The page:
Wine Words: Non-Vintage

published Aug 6, 2012
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Last week I described the word vintage as it applies to wine. This week’s word is the opposite: non-vintage, often shortened to NV. As a wine word, non-vintage is most often used in regard to Champagne and sparkling wine, as well as many fortified wines like Port, Sherry or Madeira.

If a wine does not carry a vintage year, it is generally described as non-vintage, in that the grapes used did not come from a single vintage. The tradition of non-vintage is especially strong in Champagne, where a certain percentage of reserve wine (i.e older wines) is added to achieve the desired house style and taste consistency as well as complexity.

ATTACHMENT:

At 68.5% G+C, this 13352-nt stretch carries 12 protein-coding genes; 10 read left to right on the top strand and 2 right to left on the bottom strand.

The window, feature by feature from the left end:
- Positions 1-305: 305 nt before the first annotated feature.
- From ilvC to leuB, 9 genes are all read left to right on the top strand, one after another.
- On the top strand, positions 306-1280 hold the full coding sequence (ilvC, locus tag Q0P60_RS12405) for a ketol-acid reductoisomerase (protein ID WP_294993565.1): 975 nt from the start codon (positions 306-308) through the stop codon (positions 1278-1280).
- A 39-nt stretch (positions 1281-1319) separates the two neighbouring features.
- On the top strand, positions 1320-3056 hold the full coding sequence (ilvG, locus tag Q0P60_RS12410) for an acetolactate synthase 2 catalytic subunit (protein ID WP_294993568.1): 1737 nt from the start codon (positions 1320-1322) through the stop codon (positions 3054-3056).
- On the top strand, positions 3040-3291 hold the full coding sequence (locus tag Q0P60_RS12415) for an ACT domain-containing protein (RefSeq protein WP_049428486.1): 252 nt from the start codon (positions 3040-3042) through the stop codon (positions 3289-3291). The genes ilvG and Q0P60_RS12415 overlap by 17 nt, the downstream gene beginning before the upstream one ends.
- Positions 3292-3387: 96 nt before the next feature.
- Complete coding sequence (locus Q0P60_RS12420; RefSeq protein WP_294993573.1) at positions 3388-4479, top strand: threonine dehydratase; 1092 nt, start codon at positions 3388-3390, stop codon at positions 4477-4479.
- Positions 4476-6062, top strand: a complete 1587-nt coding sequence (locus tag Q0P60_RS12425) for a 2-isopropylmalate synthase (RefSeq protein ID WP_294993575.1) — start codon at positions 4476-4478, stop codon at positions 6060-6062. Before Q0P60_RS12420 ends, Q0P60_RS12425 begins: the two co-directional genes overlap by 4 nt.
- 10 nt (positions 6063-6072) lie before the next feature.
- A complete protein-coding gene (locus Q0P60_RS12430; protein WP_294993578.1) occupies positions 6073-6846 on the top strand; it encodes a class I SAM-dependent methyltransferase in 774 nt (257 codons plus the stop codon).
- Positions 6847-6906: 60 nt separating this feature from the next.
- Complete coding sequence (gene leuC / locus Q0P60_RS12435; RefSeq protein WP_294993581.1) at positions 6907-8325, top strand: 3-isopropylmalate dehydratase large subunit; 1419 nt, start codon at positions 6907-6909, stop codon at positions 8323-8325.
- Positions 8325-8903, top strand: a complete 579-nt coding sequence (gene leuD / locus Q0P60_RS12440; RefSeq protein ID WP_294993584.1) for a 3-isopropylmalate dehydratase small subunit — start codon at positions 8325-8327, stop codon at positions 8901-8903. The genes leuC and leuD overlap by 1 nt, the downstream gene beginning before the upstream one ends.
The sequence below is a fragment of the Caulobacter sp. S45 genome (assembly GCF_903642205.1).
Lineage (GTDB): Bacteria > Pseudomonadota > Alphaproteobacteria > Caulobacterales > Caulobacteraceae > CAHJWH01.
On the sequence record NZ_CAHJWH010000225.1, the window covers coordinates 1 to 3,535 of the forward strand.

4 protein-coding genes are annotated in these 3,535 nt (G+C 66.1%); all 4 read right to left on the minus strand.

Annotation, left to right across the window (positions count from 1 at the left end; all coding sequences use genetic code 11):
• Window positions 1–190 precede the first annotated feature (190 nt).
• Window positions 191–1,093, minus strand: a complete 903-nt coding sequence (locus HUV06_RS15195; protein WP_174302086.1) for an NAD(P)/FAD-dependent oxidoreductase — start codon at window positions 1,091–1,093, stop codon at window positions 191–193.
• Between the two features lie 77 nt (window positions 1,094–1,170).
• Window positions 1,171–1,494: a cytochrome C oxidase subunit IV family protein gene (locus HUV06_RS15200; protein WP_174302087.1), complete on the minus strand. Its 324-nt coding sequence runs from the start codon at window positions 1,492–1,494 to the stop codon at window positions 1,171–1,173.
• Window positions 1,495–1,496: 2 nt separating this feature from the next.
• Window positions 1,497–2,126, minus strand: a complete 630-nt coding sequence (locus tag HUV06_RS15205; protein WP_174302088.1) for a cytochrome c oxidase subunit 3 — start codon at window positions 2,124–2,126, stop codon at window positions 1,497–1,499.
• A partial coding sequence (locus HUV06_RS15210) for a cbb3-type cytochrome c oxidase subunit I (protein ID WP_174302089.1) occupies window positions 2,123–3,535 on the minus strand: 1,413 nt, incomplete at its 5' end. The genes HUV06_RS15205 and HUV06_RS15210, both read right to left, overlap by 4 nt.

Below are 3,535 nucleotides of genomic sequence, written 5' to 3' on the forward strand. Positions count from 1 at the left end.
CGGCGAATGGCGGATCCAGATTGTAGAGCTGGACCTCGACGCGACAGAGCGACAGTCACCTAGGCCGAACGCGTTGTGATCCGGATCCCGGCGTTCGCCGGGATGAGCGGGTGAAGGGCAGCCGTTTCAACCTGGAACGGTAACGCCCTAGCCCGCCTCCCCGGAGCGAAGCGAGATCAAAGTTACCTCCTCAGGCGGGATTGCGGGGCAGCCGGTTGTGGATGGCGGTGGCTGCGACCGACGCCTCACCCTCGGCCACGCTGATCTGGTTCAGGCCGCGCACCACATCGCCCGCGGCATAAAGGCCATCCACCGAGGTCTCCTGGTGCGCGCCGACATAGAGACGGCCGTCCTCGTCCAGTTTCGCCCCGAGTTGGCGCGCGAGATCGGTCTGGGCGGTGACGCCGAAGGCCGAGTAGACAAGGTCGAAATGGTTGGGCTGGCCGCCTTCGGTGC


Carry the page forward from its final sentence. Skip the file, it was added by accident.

Similarly with Post, Sherry and Madeira most wines are designated non-vintage, by virtue of the tradition of blending wines from several different vintages.

In contrast to vintage, non-vintage wines are not about expressing the conditions of a particular growing year. Non-vintage wines are about expressing consistency of style and taste. Blending wines from different vintages enables the winemaker to ensure that the house style stays the same, year-in and year-out.

Mary Gorman-McAdams, MW (Master of Wine), is a New York based wine educator, freelance writer and consultant.

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